NOBLE, Ga. – Families in three states were pondering their living nightmare as more corpses were discovered on the grounds of the Tri-State Crematory in northwest Georgia.
Authorities had found 139 corpses by late Monday, many of them left to rot outside. Other bodies had been dragged into a shed and some skeletons were found sealed in vaults.
A federal disaster mortuary team began arriving late Monday to open a mass morgue to sort the bodies. More than 400 people were involved in the investigation.
Ray Brent Marsh, 28, operator of the crematory in this rural town 20 miles south of Chattanooga, Tenn., was arrested for a second time and authorities filed 11 new theft-by-deception charges against him, bringing the total to 16.
On Tuesday, Marsh, Tri-State and a Cleveland, Tenn., funeral home were sued in Chattanooga, Tenn., by the family of a woman whose body was sent to Tri-State by the funeral home in 2000. The suit seeks class-action status.
Investigators have said Marsh told them the bodies were not cremated because the incinerator was broken. Authorities said they were unsure how long the incinerator was broken, but evidence shows some dumped bodies have been there for 15 years or more.
Kris Sperry, Georgia's chief medical examiner, described the horrendous scene and said some corpses were found in body bags, while others were dressed in clothing or hospital gowns or wrapped in sheets. They ranged from newly delivered to severely decomposed, even mummified, he said, predicting that some would never be identified.
Twenty-seven bodies have been identified and about nine have been returned to relatives. Initially, officials said they expected to find as many as 200 bodies.
Fifty-one urns were examined and nine likely contained powdered cement rather than human remains, officials said. The other 42 appeared to contain human remains, but it was not clear whose. Sperry said there was no way to make a positive identification using cremated remains.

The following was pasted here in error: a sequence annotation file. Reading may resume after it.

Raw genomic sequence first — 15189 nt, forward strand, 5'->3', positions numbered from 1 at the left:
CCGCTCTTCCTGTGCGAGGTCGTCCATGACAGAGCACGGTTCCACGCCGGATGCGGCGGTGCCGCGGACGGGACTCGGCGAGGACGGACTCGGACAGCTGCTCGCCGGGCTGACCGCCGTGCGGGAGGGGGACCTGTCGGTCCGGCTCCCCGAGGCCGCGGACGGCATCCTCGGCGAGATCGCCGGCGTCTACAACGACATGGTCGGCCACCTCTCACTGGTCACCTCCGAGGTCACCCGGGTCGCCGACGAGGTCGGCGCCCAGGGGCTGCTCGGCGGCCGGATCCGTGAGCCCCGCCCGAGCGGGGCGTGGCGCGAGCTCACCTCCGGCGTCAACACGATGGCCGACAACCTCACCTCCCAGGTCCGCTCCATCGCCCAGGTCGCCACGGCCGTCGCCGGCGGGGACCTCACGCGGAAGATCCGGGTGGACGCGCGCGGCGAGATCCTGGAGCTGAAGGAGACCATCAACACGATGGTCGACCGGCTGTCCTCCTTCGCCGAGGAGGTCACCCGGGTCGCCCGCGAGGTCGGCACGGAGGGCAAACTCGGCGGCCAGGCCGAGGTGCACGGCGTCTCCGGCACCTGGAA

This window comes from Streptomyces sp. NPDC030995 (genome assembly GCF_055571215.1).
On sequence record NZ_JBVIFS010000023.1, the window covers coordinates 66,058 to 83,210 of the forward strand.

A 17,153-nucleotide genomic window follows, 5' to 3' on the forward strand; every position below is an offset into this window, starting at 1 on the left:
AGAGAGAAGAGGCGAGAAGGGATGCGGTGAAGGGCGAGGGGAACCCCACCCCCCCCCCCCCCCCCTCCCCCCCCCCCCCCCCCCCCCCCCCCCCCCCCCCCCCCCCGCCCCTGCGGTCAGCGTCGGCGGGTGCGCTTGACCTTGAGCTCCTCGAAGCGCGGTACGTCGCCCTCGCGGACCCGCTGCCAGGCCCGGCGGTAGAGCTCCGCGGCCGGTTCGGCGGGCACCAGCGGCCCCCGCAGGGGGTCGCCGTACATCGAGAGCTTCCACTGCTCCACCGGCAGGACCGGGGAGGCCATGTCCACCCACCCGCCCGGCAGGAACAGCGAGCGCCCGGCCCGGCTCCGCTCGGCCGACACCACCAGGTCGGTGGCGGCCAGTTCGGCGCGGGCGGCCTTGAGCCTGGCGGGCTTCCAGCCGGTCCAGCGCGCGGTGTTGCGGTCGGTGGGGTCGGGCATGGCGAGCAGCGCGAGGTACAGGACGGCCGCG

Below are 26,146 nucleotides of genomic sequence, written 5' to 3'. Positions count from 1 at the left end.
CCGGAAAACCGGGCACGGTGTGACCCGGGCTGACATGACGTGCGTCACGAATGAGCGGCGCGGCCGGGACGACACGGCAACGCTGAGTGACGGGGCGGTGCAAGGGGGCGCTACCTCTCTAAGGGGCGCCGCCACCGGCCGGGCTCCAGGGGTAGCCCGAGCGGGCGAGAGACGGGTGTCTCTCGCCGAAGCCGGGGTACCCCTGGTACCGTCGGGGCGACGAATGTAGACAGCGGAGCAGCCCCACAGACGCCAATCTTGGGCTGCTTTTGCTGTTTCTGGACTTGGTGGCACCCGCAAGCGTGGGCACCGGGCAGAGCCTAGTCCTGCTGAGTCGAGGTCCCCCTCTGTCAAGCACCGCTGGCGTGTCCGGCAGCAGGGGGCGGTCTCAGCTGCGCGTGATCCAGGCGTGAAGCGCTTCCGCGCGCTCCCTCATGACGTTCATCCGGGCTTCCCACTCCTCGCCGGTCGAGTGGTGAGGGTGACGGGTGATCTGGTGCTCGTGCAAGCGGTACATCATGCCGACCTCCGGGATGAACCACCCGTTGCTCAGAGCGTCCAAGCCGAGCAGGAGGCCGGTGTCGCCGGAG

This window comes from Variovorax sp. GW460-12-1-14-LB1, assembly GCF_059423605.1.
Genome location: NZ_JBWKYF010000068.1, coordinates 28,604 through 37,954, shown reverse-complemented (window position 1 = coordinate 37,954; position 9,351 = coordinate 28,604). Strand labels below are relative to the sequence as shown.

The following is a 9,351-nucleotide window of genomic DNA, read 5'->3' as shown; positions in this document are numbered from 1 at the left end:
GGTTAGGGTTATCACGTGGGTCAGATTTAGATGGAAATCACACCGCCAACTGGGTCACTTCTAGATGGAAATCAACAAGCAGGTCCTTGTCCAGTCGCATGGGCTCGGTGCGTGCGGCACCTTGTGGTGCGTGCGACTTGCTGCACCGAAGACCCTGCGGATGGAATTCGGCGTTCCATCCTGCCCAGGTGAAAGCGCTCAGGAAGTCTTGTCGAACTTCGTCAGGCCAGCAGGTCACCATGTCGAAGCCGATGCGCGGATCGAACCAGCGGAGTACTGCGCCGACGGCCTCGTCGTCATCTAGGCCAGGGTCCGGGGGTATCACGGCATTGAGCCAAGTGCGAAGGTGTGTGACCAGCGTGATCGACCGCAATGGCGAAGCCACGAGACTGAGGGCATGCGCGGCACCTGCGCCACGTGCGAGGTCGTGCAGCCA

Marsh refused a request for a jailhouse interview. Calls to his home and the crematory went unanswered Monday, and voicemail boxes at both numbers were full.
As the body count rose, agents said they had begun examining the records of Marsh and his parents, Ray and Clara Marsh, who turned the business over to their son in 1996. The elder Marshes have not been charged, but authorities said bodies were being dumped before the son took over.
"As far as the criminal investigation goes, we have to question everybody who was involved in the operation and that's being done," said Georgia Bureau of Investigation spokesman John Bankhead.
Clara Marsh, who taught high school for more than 30 years, appears not to have been involved in day-to-day operations at the crematory, Walker County Sheriff Steve Wilson said.
In almost all cases, Tri-State Crematory picked up the bodies from up to 30 funeral homes in Georgia, Tennessee and Alabama, delivering ashes later in return, said Walker County coroner Dewayne Wilson, who is not related to the sheriff.
The Georgia Emergency Management Agency has said the state would pay the cost of identifying the bodies. Gov. Roy Barnes has declared a state of emergency in Walker County.
At the state Capitol in Atlanta, lawmakers proposed legislation hoping to prevent such gruesome problems in the future. Tri-State was never inspected because it worked only with funeral homes and not the public.
"This is an absolute abomination," Rep. Mike Snow said.
As investigators combed the grounds, grief-stricken families arrived with urns of ashes, wondering whether loved ones they thought had been cremated were instead among the corpses.
Bobbie Cann of Chattanooga, who for some 18 months has worn a locket containing what she thought were ashes from her husband's remains, said she felt "doubly robbed."
"I felt all along that I had a little of him with me," she said while awaiting forensic test results.
"We just lost our mother two weeks ago and we are having to do this all over again," said Leatha Shropshire, a mother of three, whose own mother died Jan. 30 and was found dumped in the 16-acre area behind the crematory.
Clutching a framed photograph of her mother, Shropshire said she is more fortunate than hundreds of others who are still waiting to see if their loved ones can be identified from the intermingled skeletons.
"I feel like I'm in a horror movie," said Shropshire.
The Associated Press contributed to this report.